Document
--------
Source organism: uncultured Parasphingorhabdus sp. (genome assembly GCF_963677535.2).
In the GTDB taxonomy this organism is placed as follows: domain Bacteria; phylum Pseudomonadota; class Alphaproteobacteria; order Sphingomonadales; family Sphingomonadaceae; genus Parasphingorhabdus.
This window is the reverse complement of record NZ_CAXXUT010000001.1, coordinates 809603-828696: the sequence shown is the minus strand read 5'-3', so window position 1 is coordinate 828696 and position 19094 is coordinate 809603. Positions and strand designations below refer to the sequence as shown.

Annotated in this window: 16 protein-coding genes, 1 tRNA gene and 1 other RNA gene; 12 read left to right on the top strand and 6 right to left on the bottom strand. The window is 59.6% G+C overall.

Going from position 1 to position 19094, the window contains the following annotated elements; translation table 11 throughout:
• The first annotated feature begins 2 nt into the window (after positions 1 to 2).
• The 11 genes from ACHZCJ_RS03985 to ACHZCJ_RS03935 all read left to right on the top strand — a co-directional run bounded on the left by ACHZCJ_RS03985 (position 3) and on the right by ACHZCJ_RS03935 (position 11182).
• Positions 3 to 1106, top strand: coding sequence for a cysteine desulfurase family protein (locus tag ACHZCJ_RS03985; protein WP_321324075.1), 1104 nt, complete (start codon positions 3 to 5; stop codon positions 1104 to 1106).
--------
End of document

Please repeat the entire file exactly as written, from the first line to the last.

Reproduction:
Source organism: uncultured Parasphingorhabdus sp. (genome assembly GCF_963677535.2).
In the GTDB taxonomy this organism is placed as follows: domain Bacteria; phylum Pseudomonadota; class Alphaproteobacteria; order Sphingomonadales; family Sphingomonadaceae; genus Parasphingorhabdus.
This window is the reverse complement of record NZ_CAXXUT010000001.1, coordinates 809603-828696: the sequence shown is the minus strand read 5'-3', so window position 1 is coordinate 828696 and position 19094 is coordinate 809603. Positions and strand designations below refer to the sequence as shown.

Annotated in this window: 16 protein-coding genes, 1 tRNA gene and 1 other RNA gene; 12 read left to right on the top strand and 6 right to left on the bottom strand. The window is 59.6% G+C overall.

Going from position 1 to position 19094, the window contains the following annotated elements; translation table 11 throughout:
• The first annotated feature begins 2 nt into the window (after positions 1 to 2).
• The 11 genes from ACHZCJ_RS03985 to ACHZCJ_RS03935 all read left to right on the top strand — a co-directional run bounded on the left by ACHZCJ_RS03985 (position 3) and on the right by ACHZCJ_RS03935 (position 11182).
• Positions 3 to 1106, top strand: coding sequence for a cysteine desulfurase family protein (locus tag ACHZCJ_RS03985; protein WP_321324075.1), 1104 nt, complete (start codon positions 3 to 5; stop codon positions 1104 to 1106).